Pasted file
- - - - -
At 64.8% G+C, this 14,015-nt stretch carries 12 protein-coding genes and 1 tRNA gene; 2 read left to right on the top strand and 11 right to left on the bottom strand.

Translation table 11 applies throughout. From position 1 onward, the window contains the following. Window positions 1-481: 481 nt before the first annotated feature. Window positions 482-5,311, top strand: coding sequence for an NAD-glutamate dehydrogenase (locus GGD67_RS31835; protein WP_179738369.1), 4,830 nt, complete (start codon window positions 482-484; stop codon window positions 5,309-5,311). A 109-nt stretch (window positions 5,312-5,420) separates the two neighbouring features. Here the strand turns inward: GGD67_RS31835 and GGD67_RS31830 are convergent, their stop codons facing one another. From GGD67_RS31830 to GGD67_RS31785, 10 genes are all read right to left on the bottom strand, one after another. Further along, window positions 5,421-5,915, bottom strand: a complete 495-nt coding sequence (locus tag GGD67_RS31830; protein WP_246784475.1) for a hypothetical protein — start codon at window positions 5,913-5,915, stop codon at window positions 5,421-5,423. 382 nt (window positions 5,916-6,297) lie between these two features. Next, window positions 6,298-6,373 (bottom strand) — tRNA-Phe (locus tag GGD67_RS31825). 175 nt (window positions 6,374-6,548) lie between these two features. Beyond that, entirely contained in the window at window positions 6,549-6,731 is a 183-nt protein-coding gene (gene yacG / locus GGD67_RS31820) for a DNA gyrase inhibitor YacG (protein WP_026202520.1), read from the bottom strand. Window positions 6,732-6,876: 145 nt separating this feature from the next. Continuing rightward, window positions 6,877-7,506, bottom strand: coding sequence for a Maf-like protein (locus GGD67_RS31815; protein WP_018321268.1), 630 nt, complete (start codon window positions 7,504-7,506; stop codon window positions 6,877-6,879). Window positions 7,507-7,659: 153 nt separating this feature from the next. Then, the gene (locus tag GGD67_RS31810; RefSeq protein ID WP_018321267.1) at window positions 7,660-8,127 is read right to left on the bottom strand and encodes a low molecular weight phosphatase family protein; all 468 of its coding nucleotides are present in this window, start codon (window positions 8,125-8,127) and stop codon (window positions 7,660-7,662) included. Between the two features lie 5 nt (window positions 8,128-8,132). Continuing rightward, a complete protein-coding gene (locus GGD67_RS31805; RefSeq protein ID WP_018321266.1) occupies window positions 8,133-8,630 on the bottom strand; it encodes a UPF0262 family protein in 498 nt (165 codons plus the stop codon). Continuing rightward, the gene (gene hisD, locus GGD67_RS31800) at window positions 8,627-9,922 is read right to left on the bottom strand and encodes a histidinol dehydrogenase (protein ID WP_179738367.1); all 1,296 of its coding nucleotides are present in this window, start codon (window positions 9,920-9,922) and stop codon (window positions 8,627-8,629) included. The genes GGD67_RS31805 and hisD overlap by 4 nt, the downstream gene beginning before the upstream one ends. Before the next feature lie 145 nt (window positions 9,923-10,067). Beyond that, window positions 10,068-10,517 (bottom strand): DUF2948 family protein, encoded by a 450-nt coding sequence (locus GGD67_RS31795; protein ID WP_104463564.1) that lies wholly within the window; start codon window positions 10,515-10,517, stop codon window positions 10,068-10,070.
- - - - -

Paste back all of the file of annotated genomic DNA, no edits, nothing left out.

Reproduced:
At 64.8% G+C, this 14,015-nt stretch carries 12 protein-coding genes and 1 tRNA gene; 2 read left to right on the top strand and 11 right to left on the bottom strand.

Translation table 11 applies throughout. From position 1 onward, the window contains the following. Window positions 1-481: 481 nt before the first annotated feature. Window positions 482-5,311, top strand: coding sequence for an NAD-glutamate dehydrogenase (locus GGD67_RS31835; protein WP_179738369.1), 4,830 nt, complete (start codon window positions 482-484; stop codon window positions 5,309-5,311). A 109-nt stretch (window positions 5,312-5,420) separates the two neighbouring features. Here the strand turns inward: GGD67_RS31835 and GGD67_RS31830 are convergent, their stop codons facing one another. From GGD67_RS31830 to GGD67_RS31785, 10 genes are all read right to left on the bottom strand, one after another. Further along, window positions 5,421-5,915, bottom strand: a complete 495-nt coding sequence (locus tag GGD67_RS31830; protein WP_246784475.1) for a hypothetical protein — start codon at window positions 5,913-5,915, stop codon at window positions 5,421-5,423. 382 nt (window positions 5,916-6,297) lie between these two features. Next, window positions 6,298-6,373 (bottom strand) — tRNA-Phe (locus tag GGD67_RS31825). 175 nt (window positions 6,374-6,548) lie between these two features. Beyond that, entirely contained in the window at window positions 6,549-6,731 is a 183-nt protein-coding gene (gene yacG / locus GGD67_RS31820) for a DNA gyrase inhibitor YacG (protein WP_026202520.1), read from the bottom strand. Window positions 6,732-6,876: 145 nt separating this feature from the next. Continuing rightward, window positions 6,877-7,506, bottom strand: coding sequence for a Maf-like protein (locus GGD67_RS31815; protein WP_018321268.1), 630 nt, complete (start codon window positions 7,504-7,506; stop codon window positions 6,877-6,879). Window positions 7,507-7,659: 153 nt separating this feature from the next. Then, the gene (locus tag GGD67_RS31810; RefSeq protein ID WP_018321267.1) at window positions 7,660-8,127 is read right to left on the bottom strand and encodes a low molecular weight phosphatase family protein; all 468 of its coding nucleotides are present in this window, start codon (window positions 8,125-8,127) and stop codon (window positions 7,660-7,662) included. Between the two features lie 5 nt (window positions 8,128-8,132). Continuing rightward, a complete protein-coding gene (locus GGD67_RS31805; RefSeq protein ID WP_018321266.1) occupies window positions 8,133-8,630 on the bottom strand; it encodes a UPF0262 family protein in 498 nt (165 codons plus the stop codon). Continuing rightward, the gene (gene hisD, locus GGD67_RS31800) at window positions 8,627-9,922 is read right to left on the bottom strand and encodes a histidinol dehydrogenase (protein ID WP_179738367.1); all 1,296 of its coding nucleotides are present in this window, start codon (window positions 9,920-9,922) and stop codon (window positions 8,627-8,629) included. The genes GGD67_RS31805 and hisD overlap by 4 nt, the downstream gene beginning before the upstream one ends. Before the next feature lie 145 nt (window positions 9,923-10,067). Beyond that, window positions 10,068-10,517 (bottom strand): DUF2948 family protein, encoded by a 450-nt coding sequence (locus GGD67_RS31795; protein ID WP_104463564.1) that lies wholly within the window; start codon window positions 10,515-10,517, stop codon window positions 10,068-10,070.